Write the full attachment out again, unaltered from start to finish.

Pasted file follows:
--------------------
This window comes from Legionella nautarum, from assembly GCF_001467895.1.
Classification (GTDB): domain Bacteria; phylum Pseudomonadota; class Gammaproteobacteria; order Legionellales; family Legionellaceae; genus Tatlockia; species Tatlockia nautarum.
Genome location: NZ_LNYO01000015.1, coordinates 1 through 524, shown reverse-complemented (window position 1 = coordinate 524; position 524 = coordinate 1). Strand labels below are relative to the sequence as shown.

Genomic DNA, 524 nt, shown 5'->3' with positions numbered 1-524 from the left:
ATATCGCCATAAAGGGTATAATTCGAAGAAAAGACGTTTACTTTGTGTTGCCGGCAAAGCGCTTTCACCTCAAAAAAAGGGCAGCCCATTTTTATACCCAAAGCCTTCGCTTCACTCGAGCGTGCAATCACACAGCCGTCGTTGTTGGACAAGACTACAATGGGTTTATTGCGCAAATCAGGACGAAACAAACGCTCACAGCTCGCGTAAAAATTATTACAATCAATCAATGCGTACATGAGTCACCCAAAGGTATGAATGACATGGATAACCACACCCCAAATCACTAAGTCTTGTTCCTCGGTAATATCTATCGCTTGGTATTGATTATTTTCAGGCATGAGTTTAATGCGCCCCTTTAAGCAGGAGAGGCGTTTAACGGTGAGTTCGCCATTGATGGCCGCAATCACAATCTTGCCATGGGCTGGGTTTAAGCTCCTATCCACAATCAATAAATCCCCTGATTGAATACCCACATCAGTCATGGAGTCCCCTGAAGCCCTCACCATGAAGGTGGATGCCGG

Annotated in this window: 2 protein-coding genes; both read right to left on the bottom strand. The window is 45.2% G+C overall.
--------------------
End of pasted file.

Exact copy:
This window comes from Legionella nautarum, from assembly GCF_001467895.1.
Classification (GTDB): domain Bacteria; phylum Pseudomonadota; class Gammaproteobacteria; order Legionellales; family Legionellaceae; genus Tatlockia; species Tatlockia nautarum.
Genome location: NZ_LNYO01000015.1, coordinates 1 through 524, shown reverse-complemented (window position 1 = coordinate 524; position 524 = coordinate 1). Strand labels below are relative to the sequence as shown.

Genomic DNA, 524 nt, shown 5'->3' with positions numbered 1-524 from the left:
ATATCGCCATAAAGGGTATAATTCGAAGAAAAGACGTTTACTTTGTGTTGCCGGCAAAGCGCTTTCACCTCAAAAAAAGGGCAGCCCATTTTTATACCCAAAGCCTTCGCTTCACTCGAGCGTGCAATCACACAGCCGTCGTTGTTGGACAAGACTACAATGGGTTTATTGCGCAAATCAGGACGAAACAAACGCTCACAGCTCGCGTAAAAATTATTACAATCAATCAATGCGTACATGAGTCACCCAAAGGTATGAATGACATGGATAACCACACCCCAAATCACTAAGTCTTGTTCCTCGGTAATATCTATCGCTTGGTATTGATTATTTTCAGGCATGAGTTTAATGCGCCCCTTTAAGCAGGAGAGGCGTTTAACGGTGAGTTCGCCATTGATGGCCGCAATCACAATCTTGCCATGGGCTGGGTTTAAGCTCCTATCCACAATCAATAAATCCCCTGATTGAATACCCACATCAGTCATGGAGTCCCCTGAAGCCCTCACCATGAAGGTGGATGCCGG

Annotated in this window: 2 protein-coding genes; both read right to left on the bottom strand. The window is 45.2% G+C overall.